Time to delve into another gem from the masterful Pat Metheny. This is from one of his solo albums (New Chautauqua) released in 1979, and as the story goes, the song was something he wrote up quite hurriedly as he became aware that he was one song short for the record. The original recording is an outstanding piece of work, wrapped around this beautiful weaving of music against a baseline arpeggio that is hypnotizing to say the least.
However, I will not be focusing on the original recording. In 2010, Metheny exposed the world to his idiosyncratic labour of love: Orchestrion. Sure, this was yet another of his solo albums, but one with a twist: he had the backing of a whole slew of musical instruments, specifically designed for the endeavour, that he was able to activate at will. He used this to good effect, and came up with 5 original compositions to showcase this project. However, after going on tour, he would dabble in some improv work using the orchestrion instruments, and he even gave some of his old tunes a fresh spin. This is of course what led to his spin-off album, The Orchestrion Project, which dropped in 2012. This album, inspired by his Orchestrion tour, was an expansion of his original orchestrion work featuring aforementioned new improv material and a few of his old hits.
And this is where we pick up things with his new rendition of Sueño con México. This rendition breathes a whole new life to the original (similar to what happened with The Way Up); the palette has been expanded greatly for this song. We end up going from the whimsy of a piece designed last minute in a Stuttgart hotel, to an even more tightly hemmed piece of music; whereas the original composition is a more nuanced quiet piece, this time around it's more full blown and expressive. The arpeggios underlying the song are more vibrant, and the extra percussion from cymbals, piano, bass, etc., used sparingly in bursts, amplifies the emotiveness of the piece.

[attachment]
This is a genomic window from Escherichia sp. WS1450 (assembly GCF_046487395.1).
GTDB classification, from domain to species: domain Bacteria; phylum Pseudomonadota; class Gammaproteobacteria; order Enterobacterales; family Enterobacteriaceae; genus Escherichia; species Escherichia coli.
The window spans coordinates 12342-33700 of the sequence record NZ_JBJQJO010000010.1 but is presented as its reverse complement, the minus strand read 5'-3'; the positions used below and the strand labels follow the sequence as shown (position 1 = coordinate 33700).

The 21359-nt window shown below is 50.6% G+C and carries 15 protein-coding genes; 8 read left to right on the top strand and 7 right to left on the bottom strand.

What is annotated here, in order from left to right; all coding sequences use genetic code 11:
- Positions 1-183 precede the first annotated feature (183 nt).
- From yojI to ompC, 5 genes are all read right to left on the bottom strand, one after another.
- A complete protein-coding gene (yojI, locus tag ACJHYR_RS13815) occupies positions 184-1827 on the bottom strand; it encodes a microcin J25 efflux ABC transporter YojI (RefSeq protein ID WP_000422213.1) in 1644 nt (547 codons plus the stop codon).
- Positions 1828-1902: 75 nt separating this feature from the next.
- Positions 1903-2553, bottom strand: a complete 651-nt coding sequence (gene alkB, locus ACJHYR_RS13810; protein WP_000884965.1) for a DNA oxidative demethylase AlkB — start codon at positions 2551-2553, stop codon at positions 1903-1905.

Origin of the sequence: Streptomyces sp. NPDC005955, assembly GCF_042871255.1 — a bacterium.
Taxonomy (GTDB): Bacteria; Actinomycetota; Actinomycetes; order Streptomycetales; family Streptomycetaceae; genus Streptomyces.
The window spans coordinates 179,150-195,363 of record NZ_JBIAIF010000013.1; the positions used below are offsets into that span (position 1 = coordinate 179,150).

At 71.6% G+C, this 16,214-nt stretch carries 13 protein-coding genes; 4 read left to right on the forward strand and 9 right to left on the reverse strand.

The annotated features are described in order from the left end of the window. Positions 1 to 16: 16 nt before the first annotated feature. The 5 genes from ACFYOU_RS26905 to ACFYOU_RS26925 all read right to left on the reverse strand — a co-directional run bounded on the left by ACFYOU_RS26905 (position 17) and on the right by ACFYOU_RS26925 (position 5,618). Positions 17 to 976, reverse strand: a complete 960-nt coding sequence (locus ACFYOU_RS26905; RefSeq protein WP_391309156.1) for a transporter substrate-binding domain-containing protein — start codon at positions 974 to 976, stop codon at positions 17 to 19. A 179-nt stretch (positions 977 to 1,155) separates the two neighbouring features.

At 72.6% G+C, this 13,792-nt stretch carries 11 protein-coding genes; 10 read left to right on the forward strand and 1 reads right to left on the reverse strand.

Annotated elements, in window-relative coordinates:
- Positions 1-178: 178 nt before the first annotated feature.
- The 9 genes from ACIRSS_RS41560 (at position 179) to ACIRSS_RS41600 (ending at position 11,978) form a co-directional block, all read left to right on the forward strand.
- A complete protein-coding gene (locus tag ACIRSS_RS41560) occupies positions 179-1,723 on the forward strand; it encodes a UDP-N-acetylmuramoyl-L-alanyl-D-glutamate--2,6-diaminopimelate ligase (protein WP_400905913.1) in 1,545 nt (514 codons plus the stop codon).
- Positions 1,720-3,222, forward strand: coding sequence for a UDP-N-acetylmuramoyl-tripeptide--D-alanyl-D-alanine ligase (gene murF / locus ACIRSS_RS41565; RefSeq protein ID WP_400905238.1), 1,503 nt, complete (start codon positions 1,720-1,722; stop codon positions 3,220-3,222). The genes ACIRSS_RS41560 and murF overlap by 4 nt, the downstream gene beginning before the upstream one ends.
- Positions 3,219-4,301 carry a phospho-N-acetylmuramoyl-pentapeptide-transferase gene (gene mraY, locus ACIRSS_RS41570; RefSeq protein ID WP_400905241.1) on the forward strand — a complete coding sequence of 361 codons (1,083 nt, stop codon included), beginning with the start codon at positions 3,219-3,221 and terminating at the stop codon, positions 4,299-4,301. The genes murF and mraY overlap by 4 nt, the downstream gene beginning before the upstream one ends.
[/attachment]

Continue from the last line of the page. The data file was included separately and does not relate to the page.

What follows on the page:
Within this soundscape, Metheny still stands front and centre with his guitar and this time around he has a true semblance of a solo (which the original recording never really had). The solo has two distinct parts: at first he plays all his flourishes accompanied chiefly by the underlying arpeggio, and adds splashes of the orchestrion to accent his work; the second part is more subdued with just a bit more yearning conveyed by his guitar. Perhaps his finest moment comes in a roughly 1 minute stretch starting from the 6:40 mark; and within that stretch, 7:19 to 7:44 consists of some of the finest notes I've heard committed to music. So much elation, it just sounds like a stairway to Heaven.
I enjoyed the original Sueño con México, but I adore the reinvented edition of the song, and I can truly call it one of my favourites. I love that he can still reinvent his classics anew, and use them to inspire a new generation. Thank God for such blessings.